I was ready for a change in the business, and decided to give puzzles a proper try. I did some cold calling (yuck!) and actually landed a job writing a book for the Royal Flying Doctor Service in 2003 — I specialise in 'themed' puzzles, puzzles written on a particular topic, so for this book the entire book was about the RFDS, and was printed in large quantities and given to school children throughout Melbourne to educate them about the history and activities of the RFDS. It was also sold through its Visitors' Centres around the country.

After this followed a similar book for the Alice Springs School of the Air (which featured drawings and stories from the students themselves) in 2004. In the same year I won an ACT Heritage Grant to research, write and publish The Canberra Puzzle Book, which covers the history of the Canberra region from pre-white settlement to the modern day. As a part of the grant, a free copy was given to every Year student in government schools in Canberra. And I delivered them to the 60 primary schools single-handed, that job alone took weeks! Madness, LOL ...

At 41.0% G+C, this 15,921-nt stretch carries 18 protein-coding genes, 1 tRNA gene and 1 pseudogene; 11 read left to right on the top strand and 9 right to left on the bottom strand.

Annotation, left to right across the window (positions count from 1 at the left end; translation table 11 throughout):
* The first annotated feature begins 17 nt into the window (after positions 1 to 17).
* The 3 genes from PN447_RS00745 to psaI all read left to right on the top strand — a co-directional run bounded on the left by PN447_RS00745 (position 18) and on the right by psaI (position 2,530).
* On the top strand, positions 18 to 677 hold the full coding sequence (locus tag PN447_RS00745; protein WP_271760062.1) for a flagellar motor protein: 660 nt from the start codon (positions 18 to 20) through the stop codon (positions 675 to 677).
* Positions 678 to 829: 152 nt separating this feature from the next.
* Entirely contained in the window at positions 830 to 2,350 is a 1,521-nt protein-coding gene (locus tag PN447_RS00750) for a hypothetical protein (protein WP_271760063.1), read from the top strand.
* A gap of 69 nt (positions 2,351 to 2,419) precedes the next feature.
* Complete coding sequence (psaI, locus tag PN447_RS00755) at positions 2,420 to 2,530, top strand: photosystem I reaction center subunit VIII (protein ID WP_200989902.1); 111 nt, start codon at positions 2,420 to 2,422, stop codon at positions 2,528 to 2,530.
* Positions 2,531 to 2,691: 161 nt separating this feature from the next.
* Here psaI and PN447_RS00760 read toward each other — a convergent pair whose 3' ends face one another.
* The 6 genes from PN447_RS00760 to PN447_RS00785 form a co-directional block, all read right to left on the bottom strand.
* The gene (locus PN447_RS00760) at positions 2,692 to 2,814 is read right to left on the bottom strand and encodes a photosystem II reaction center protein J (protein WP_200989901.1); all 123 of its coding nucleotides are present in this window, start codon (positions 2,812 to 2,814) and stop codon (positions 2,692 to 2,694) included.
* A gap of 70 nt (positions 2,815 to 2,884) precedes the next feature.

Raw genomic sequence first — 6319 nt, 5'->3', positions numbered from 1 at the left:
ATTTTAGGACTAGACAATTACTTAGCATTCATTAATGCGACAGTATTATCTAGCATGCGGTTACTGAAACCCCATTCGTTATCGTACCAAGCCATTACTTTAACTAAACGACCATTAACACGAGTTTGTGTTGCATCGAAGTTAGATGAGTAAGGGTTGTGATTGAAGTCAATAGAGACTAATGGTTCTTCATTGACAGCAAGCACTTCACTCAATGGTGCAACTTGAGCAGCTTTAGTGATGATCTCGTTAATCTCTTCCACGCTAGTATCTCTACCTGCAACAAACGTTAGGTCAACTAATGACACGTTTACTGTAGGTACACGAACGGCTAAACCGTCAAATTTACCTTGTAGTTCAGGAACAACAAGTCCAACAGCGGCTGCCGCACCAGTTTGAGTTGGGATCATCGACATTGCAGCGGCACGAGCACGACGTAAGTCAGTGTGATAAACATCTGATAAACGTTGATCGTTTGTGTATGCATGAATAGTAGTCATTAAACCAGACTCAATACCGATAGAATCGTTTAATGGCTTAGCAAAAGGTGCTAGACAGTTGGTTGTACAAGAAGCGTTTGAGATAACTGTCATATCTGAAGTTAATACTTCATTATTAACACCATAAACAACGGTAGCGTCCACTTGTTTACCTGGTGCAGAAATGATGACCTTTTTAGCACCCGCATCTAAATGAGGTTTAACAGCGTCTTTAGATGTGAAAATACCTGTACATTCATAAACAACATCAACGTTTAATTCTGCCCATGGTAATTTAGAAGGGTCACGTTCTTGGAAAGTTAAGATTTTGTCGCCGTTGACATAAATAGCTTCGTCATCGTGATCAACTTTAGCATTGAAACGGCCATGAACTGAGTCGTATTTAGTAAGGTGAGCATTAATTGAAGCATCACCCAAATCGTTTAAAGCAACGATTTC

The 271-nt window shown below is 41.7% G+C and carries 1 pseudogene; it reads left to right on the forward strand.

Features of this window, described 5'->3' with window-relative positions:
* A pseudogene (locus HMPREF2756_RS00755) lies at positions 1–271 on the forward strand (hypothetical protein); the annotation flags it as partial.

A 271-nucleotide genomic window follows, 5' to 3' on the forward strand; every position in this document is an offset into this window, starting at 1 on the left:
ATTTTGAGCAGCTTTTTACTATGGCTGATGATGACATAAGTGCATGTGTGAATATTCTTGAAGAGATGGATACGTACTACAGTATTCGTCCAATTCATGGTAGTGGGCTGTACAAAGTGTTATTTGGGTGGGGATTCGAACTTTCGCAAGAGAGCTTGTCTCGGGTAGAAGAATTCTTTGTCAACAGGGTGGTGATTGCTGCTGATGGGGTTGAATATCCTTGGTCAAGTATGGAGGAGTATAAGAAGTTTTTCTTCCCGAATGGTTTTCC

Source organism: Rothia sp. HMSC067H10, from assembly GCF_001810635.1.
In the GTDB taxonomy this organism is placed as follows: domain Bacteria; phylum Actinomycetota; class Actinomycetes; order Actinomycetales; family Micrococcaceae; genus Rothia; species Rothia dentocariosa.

I even got my one and only book launch, which was great fun! It was held at the historic St John's Schoolhouse Museum.

The Canberra Puzzle Book has been very successful, and is still in print, in its third printing. I followed it up with a self-funded Junior Canberra Puzzle Book for little kids, in 2006. I print both of these books in-house as blackline masters for teachers, and they continue to sell.

In 2006 I decided that I needed to get out self-published puzzle books (which are very expensive to publish, if you can't find a paying client!), and approached various puzzle writers and publishers around Australia to see if they could offer me any sub-contracting work. Not that surprisingly, no-one could, but  Greg Parker in Brisbane (of Puzzle Wizard fame) needed a graphic designer to do his magazine covers for him! I still design his World of Crosswords and Crossword Magic covers to this day, and designed his web site.

Greg is my only puzzle-writing colleague, and a great friend. We have met in person several times, and it's so excellent being able to 'talk shop' — a real rarity for us both! Greg told me about his syndicator, Auspac Media, and with his encouragement I put together some sample puzzles and approached them. Happily they took me on, and I have been with them since 2006. (I'll explain what syndication is in another post.)

In 2007 I got a big break — Wiley USA contacted me to ask if I would like to be a technical editor for one of their puzzle book titles (Brain Games For Dummies). They had found me via my web site! The technical editor's job, in this instance, was to test every puzzle in the book for accuracy and difficulty level, and check over the text as well.